It came along later. But it’s a connection that’s under the skin, in my subconscious. There’s an elemental influence; the weather is a big thing for me. The light and dark, the wild and the calm. In the sea, when you’re surfing, you get these moments of ferocity followed by calm. These things have always influenced me, and my style of playing music. I think everything influences what you do, really.



Have you always surfed? As an island boy, what’s your relationship to the sea?

Everyone in Cornwall seems to grow up on the beach, but the older generation back in Lewis were very wary of the sea, you weren’t encouraged to go in. The houses on the island aren’t right on the coast, because it’s so wild they could get destroyed. We lived on the side without much surf, so didn’t get into it until we were older and had cars – it was around the same time we started playing music as well.

I used to ‘ghillie’ – take people out salmon fishing on the estates in the summer. I’d row them around in the boats and show them where the fish were. There’s a big green bus parked on the coastline, beside two well-known surf breaks in Lewis. That’s where I was this summer, watching the salmon run, making sure no one was poaching the fish. That was going to be my job – a fisherman forever, and music on the side. I’ve always been connected to the sea in that way.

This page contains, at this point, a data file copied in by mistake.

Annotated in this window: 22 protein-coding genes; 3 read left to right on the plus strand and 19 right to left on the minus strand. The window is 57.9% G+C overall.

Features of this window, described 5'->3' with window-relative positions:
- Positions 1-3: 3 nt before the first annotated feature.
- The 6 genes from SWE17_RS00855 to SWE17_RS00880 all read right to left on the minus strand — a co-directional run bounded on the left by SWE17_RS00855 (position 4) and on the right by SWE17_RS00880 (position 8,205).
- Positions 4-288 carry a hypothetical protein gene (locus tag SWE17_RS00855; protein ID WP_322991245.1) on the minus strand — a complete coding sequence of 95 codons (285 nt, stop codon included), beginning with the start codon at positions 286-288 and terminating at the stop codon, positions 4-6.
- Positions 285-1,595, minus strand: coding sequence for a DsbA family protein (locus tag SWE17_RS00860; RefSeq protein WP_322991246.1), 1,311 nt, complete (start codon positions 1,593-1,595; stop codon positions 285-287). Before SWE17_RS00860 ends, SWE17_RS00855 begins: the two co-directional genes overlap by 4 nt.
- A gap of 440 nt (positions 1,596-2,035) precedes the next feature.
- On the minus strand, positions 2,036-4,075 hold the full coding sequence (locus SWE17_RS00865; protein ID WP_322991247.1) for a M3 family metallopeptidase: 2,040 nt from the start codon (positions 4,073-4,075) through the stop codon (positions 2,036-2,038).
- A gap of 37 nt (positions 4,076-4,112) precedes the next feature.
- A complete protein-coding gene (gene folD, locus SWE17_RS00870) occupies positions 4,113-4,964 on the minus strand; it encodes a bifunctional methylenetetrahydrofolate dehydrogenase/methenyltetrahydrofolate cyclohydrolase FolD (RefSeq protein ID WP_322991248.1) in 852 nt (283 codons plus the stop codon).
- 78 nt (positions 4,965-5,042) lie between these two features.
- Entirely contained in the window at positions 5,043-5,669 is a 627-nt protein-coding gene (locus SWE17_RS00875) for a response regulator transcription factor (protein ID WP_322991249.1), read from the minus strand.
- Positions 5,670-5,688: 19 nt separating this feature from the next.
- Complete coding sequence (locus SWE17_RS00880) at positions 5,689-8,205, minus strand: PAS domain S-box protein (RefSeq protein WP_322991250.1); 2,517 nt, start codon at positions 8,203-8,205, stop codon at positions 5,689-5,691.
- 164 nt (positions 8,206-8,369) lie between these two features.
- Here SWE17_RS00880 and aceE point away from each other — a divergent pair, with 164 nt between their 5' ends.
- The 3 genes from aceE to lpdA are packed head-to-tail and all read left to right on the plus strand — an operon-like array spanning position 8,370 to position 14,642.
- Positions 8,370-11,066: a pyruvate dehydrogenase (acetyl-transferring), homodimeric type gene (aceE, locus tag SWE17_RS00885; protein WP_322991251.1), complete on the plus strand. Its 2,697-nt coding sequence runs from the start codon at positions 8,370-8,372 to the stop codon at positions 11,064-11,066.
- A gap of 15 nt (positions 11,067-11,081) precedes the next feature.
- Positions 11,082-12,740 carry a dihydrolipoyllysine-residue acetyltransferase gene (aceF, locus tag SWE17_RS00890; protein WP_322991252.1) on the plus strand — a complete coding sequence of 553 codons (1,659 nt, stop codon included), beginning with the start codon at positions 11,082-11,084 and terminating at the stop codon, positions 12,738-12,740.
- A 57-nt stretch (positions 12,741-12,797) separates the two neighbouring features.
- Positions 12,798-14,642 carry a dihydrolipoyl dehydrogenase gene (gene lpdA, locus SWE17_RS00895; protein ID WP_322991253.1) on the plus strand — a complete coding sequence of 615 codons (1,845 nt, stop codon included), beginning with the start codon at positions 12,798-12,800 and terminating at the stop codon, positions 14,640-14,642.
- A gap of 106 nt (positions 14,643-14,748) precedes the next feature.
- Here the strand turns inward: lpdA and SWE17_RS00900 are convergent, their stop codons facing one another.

There are lots of little quirky things in the islands that stem from this fear of the sea. People here can be very religious and it’s similar to the way they talk about the fear of god. The sea’s a loving thing, that gives life. It gives you your fish to eat, provides the income. It was the lifeblood of the island for so long. But, there’s always been this sense you have to be respectful and wary. You don’t go in, you don’t look at it the wrong way, you don’t turn your back on the sea.

All the old boys loved telling stories about ships being sunk. So we were all terrified. But, like everything else, a lot of it was superstition. People who worked in trawlers out of the port in Stornoway wouldn’t hire people if they could swim, because being able to swim was unlucky – that kind of sums it up.

“People who worked in trawlers out of the port in Stornoway wouldn’t hire people if they could swim, because being able to swim was unlucky”

So what does it mean to you, getting out there?

Surfing for me is an escape. It always has been. When you’re on tour it gets hectic. Always, as soon as I get home, the first thing to do is drop everything and go and have a surf, sit in the water. It washes away all the dirt of the road.